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Nov 17 2013

Heaven is not for real

It looks like 2014 is going to be big year from religious mush in films. In addition to the Noah film I wrote about yesterday, Heaven Is For Real will be released around Easter, supposedly based on a true story about a little boy who had a near death experience and then gave a remarkably detailed and accurate account of all the people and things that he had seen in heaven, including things that he could not have known about.

Here’s the trailer, if you can avoid gagging at its maudlin sentimentality.

This film is based on a best-selling book of the same name. The fact that the book was co-written by the boy’s father, who just so happens to be an evangelical pastor (the other author was Sarah Palin’s co-author), did not seem to arouse much skepticism. Books and films such as these take advantage of the desire of people to believe in the afterlife and seize upon near-death experiences as evidence of it.

Susan Jacoby says that what this is really evidence for is not heaven but the immaturity of the American mind. (The book did not do that well overseas.)

To summarize the young Colton Burpo’s (he is now 11) “nonfiction” experience, he visited heaven while he was under anesthesia and encountered a great many vivid colors, Jesus displaying the stigmata, various creatures with wings of different sizes, and his unborn baby sister (who looked very much like his born older sister). His parents, appearing on the Today show with their son (who admitted that his memories of heaven weren’t as clear as they used to be) said they were skeptical at first but lost their skepticism as their child described more details of his experience in the months after his operation.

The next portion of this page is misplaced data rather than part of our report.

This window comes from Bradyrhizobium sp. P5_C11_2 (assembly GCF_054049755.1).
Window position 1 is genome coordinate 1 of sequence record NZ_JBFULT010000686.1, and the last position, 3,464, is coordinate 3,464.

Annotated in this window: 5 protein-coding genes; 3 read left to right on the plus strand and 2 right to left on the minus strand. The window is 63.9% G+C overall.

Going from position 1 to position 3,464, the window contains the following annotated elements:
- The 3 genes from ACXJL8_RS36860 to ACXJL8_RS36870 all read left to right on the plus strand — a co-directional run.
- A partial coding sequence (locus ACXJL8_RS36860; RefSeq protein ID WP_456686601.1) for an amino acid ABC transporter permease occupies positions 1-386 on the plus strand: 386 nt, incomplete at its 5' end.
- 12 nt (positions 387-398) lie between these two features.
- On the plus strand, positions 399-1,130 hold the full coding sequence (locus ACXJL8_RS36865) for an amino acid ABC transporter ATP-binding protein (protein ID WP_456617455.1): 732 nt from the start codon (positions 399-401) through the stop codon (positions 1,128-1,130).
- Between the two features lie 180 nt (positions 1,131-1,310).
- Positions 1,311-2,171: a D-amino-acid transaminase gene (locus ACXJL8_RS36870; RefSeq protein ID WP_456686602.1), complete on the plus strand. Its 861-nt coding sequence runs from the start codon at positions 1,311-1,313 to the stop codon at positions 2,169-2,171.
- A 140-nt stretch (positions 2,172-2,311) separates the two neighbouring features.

These were details, his father said, that the boy could not possibly have known had he not really visited heaven, because he had never been shown a picture of the wounded Jesus. Right. It’s understandable that the son of an evangelical pastor must have seen absolutely no prior images of the crucified Jesus or heard anything about heaven as a place with puffy clouds and winged creatures.

Can there possibly be any child raised by devout Christian parents who does not, well before kindergarten, have images of winged beings and puffy clouds embedded in his or her brain? Small children believe in Santa Claus for the same reason–because their parents, whom they love, teach them to believe in Santa. The difference is that, at an appropriate age, parents admit that the Santa story isn’t true. They never admit, however, that heaven is the same sort of story.

Brace yourselves. It looks like 2014 is going to be a big year for religious propaganda. The apocalypse must be upon us.

12 comments

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  1. 1
    Rob Grigjanis

    Jesus displaying the stigmata

    Doesn’t say much for Heavenly Health Care, does it?

  2. 2
    Reginald Selkirk

    The fact that the book was co-written by the boy’s father, who just so happens to be an evangelical pastor…